CONTROL measures put in place over decades in Nsukka, a southeastern university town, may not be reflecting a decline in malaria over a 3-year period in the community, a study has said.
In the study, the researcher found that malaria incidence was still high despite the effects made at reducing the scourge of the disease and blood samples examined showing 87.25 per cent had different amounts of malaria-causing organisms in them.
The researcher had examined data on 9,531 individuals with malaria in some selected health care facilities to ascertaining whether the control measures put in place over decades were being reflected in the decline of the disease over a three-year period. Collected data included patient demography, number of attendees, and levels of malaria parasite.
This was contained in the December 2020 edition of the Nigerian Journal of Clinical Practice.
In the study, three health care providing facilities were selected in which all malaria clinic attendees in each cluster (hospital) were included. Two of the selected health care providers offered free consultation services to patients but none of them offered free treatment to these patients. Non-Nsukka residents were excluded from the study.
They found a difference in the number of male and female malaria clinic attendees that were significant and examined blood samples showed 87.25 per cent were positive with malaria-causing (Plasmodium falciparum) parasites and at various levels.
In addition, most (43.47%) of the patients were in the age group of 21 to 30 and the least malaria clinic attendance was by children of one year and below as well as adults above the age of 60 years. The malaria parasite levels were also seen to be higher in the blood samples of this same group (21–30) but least encountered in babies less than a year and the elderly above age 50.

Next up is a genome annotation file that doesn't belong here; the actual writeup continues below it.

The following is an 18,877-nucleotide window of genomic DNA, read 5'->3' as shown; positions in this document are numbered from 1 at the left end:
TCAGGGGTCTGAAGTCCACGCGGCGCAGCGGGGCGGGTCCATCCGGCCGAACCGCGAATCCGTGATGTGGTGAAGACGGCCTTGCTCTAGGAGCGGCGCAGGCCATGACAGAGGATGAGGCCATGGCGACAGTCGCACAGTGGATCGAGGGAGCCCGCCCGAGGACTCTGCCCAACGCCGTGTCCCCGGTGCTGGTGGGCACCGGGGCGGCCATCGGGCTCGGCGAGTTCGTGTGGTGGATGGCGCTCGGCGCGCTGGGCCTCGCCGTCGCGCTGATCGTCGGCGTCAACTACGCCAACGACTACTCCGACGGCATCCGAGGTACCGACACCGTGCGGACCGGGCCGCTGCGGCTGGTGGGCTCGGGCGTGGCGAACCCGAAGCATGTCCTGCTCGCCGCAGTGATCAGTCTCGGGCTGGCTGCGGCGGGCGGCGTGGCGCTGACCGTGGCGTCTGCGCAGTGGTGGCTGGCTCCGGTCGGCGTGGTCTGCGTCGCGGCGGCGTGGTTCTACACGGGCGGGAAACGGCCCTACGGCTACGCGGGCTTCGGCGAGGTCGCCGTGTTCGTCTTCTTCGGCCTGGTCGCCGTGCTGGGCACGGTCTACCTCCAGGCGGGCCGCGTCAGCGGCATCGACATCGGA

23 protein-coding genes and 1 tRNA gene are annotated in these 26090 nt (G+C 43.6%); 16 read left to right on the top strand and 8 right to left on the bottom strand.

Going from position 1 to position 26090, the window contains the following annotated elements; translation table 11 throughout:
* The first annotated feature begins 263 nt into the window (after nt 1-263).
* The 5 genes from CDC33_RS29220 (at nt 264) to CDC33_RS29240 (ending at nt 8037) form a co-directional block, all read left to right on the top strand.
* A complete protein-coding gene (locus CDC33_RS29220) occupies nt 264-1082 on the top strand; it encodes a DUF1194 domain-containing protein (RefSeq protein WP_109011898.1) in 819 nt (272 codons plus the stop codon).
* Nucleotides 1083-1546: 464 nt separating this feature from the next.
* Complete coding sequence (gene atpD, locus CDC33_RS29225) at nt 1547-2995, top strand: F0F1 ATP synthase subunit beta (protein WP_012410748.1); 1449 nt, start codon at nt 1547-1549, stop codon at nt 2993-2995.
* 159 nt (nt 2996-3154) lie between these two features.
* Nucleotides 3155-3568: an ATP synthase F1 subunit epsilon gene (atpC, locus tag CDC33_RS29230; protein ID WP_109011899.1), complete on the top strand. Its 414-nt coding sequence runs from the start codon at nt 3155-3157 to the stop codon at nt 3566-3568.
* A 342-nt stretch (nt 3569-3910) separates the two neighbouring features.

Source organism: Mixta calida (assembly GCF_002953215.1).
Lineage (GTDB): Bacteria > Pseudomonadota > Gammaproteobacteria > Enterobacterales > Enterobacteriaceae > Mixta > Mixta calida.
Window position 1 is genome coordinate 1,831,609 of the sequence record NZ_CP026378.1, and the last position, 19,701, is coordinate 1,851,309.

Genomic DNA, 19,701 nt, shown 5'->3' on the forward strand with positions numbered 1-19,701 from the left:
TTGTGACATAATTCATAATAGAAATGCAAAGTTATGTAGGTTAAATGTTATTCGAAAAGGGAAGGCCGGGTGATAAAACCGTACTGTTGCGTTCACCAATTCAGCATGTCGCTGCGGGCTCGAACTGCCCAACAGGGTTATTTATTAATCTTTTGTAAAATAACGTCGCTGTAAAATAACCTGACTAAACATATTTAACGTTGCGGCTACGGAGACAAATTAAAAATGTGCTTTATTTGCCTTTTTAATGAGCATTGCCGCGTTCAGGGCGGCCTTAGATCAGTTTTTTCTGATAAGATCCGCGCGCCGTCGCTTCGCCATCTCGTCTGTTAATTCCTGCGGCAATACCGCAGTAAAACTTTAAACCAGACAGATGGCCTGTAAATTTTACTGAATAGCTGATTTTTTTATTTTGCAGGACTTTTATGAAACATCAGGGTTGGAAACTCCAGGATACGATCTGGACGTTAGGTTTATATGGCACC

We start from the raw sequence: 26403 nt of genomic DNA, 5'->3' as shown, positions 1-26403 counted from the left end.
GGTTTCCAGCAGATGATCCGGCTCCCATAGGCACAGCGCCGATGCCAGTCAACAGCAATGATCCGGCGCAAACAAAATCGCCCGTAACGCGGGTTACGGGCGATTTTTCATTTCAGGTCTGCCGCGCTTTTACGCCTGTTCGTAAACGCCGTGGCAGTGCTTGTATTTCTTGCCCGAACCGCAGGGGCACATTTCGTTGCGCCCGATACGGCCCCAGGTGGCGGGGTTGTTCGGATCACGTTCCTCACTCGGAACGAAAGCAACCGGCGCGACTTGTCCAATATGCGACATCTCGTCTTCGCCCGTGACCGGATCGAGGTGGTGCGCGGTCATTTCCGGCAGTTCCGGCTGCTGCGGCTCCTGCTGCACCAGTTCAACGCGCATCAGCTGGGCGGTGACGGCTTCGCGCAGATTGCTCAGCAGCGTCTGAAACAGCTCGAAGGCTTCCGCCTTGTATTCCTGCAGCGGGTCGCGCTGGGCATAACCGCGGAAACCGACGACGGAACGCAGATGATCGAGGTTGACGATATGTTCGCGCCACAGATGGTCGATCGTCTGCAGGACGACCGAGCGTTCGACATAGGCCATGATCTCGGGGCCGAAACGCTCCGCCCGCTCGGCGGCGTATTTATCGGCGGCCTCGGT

There were also negative Plasmodium parasites blood samples with mean scores of 67, 92.63, and 353 for years 2013, 2014, and 2015, respectively. These were patients presented at malaria clinics with symptoms of malaria but with negative malaria test results.
According to the researchers, “Thus, 87.2 per cent of encountered malaria cases for the three years period of observation as seen in the present study further highlight the fact that despite decades of efforts at controlling the disease, malaria still remains uncontrolled in the region of this investigation.”
They declared that although the level of education played a role in susceptibility to preventable diseases, there might, however, be an urgent need to look at issues related to social status rather than education on malaria control in this community
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